10. Silva, “No-Bodies: Law, Raciality and Violence,” Griffith Law Review 18 (2009): 212.

Why is black movement indigenous movement? Because in looking as closely as we can at the differences of these movements we begin, as we think da Silva would teach us, not to see their separation. Black people are indigenous people, doubly displaced—from the land and from the socius, in the land and in the socius. This displacement placed black people no place, but no place is not nowhere; it is the nonlocality of a general diffusion that is, at once, generative and genocidal. Nowhere is all but everywhere in this regard. Africa was in many of its local polities a class society, as Walter Rodney teaches us.11

11. See Walter Rodney, A History of the Upper Guinea Coast: 1545-1800 (New York: Monthly Review Press, 1970).
The Atlantic slave trade turned those class relations into a horror, and Rodney shows us that African aristocrats were not only complicit in the trade but protected from it. Now, what do we call the people this royalty helped track and capture and trade from their hinterlands, margins, and among their “subjects”? Those people were indigenous, displaced in the most brutal way by European sociopathic greed with the aid of African kings and queens and aristocrats. In other words, from the beginning, indigeneity and class are given in the Africans who suffered Middle Passage, a sufferance whose force is so general that even the protected were constrained to feel it as the settled coloniality of their own atmospheric condition. Against this world, this modernity, founded by this trade in and of the species-being that helped solidify the emergent monstrosity of the always already racialized human, black people (re)create earth/flesh, a social—though not human—collective life. We might also call this life blackness, recognizing the epidermalization of a commonness the public-private partnership must regulate and despise and, in so doing, acknowledging that although black people are deeply sutured to blackness, anchor blackness, and preserve blackness, blackness does not belong to black people alone but to all who must be against this worlding of racial capitalism, to all who have suffered a displacement of—in the murderous imposition of—body, of land, of home, to all who would live in earth, as flesh, in and as the theory and practice of indigeneity under duress, which folks like Jodi Byrd and Layli Long Soldier, in and against the United States, have also required and allowed us to try to begin to understand.12
12. See Jodi A. Byrd, The Transit of Empire: Indigenous Critiques of Colonialism (Minneapolis: University of Minnesota Press, 2011) and Layli Long Soldier, Whereas: Poems (Minneapolis: Graywolf Press, 2017).
In this regard, indigenous movement is black movement, too. For us, those movements are entangled in and as the defense of every territory from the physicality of settlement but also in and as ubiquitous defense of the earth from the metaphysicality of settlement, which is given—and in this we might respectfully differ from Byrd and Long Soldier—in the very idea of territory.

7) We are curious about your relationship (if any) with infrapolitical thinking in the U.S. We are specifically referring to the work by Latin American scholars and activists such as Sergio Villalobos-Ruminott (author of Heterografías de la violencia: Historia, nihilismo, destrucción) and Alberto Moreiras, among others. 13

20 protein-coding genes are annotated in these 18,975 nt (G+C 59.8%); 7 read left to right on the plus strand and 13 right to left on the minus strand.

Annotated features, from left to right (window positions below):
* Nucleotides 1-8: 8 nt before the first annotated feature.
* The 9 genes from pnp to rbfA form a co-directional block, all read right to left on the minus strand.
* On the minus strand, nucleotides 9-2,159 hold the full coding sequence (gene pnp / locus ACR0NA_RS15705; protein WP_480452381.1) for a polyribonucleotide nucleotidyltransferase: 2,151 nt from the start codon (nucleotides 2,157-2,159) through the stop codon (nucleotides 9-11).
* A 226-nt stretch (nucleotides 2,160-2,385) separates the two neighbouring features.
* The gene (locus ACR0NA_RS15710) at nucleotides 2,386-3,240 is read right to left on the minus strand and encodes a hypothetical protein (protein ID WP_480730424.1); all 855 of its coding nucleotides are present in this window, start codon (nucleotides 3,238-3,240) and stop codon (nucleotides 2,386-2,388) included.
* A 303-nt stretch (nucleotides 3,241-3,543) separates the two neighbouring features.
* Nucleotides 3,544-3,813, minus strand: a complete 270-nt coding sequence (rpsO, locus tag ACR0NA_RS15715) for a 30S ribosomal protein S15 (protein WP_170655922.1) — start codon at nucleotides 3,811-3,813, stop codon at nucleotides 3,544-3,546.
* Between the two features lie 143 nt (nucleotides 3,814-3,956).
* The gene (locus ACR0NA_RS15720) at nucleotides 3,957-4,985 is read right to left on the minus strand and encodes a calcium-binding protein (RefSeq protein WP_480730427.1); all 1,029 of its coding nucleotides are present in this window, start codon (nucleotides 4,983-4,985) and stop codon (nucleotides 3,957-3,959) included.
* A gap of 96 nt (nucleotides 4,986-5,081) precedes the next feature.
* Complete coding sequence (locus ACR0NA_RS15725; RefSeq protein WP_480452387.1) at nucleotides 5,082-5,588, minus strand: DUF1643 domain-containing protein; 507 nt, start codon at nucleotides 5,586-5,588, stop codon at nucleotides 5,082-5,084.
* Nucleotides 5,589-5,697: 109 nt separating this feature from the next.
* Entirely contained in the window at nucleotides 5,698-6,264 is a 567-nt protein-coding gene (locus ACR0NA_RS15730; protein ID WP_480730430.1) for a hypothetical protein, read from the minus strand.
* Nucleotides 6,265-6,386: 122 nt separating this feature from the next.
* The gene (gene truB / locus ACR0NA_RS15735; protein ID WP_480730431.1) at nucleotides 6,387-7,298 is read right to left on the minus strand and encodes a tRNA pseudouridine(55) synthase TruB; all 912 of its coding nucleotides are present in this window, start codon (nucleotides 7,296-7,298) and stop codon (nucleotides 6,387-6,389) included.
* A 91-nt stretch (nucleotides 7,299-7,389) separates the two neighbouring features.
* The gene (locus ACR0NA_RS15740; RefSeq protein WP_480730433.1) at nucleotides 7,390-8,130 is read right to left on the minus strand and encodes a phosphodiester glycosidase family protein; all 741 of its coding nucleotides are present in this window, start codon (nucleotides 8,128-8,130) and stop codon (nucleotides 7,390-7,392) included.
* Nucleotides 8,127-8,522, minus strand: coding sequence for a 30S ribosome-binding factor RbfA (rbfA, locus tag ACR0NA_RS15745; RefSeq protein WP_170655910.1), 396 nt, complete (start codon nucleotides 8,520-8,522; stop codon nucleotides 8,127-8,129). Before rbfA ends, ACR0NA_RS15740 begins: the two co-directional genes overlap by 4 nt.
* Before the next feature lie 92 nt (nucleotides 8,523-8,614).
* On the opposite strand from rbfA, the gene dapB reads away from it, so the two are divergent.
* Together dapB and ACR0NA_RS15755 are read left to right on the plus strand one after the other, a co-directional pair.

13. See Sergio Villalobos-Ruminott, Heterografías de la violencia: Historia, nihilismo, destrucción (Buenos Aires: Ediciones La Cebra, 2016) and Alejandro Castillo et al., “A Conversation with Alberto Moreiras Regarding the Notion of Infrapolitics,” Transmodernity 5:1 (January 2015): 143.
Risking oversimplification, we’d say that infrapolitics veers radically away from identity politics and progressive ideas of history, questioning, too, the pertinence of terms such as hegemony in a world in which material devastation is clear and sound, and always forces the question of accumulation. We believe they move in a territory shared by your undercommons. Any thoughts?

We are only just beginning to study the work of Ruminott, linking to it by way of Moreiras and his pedagogical relation to our colleague in black study Nahum Dimitri Chandler.14

14. Moreiras, “Chandler’s Inhabitation of Thought,” Infrapolitical Deconstruction, 18 November 2018.
We have much to learn about this exciting notion of the infrapolitical. What we think we recognize in this work is a veering away not just from identity politics but from the metaphysical conditions and assumptions wherein the conflation of identity and politics is necessary and not contingent, rather than something for which the victims of that conflation, in the dutiful righteousness of their resistance to it, are to be chided. This is to say that identity politics is as much a product of enlightenment as is the idea of a progressive history, whose falsity is given with such terrible emphasis in the degradation of the earth at this history’s supposedly triumphant end. We remember, too, that Robin D. G. Kelley has long discussed the infrapolitical insurgency that has made it necessary for normative politics so brutally to raise its body count in the United States. He speaks of it—in his book Race Rebels, and by way of James Scott’s Domination and the Arts of Resistance—in relation to the “hidden transcripts” of insurgency in black working-class life that form a continuum of struggle and an ongoing commitment to the making of an alternative living. 15
15. See Robin D. G. Kelley, Race Rebels: Culture, Politics, and the Black Working Class (New York: The Free Press, 1996) and James C. Scott, Domination and the Arts of Resistance: Hidden Transcripts (New Haven, CT: Yale University Press, 1992).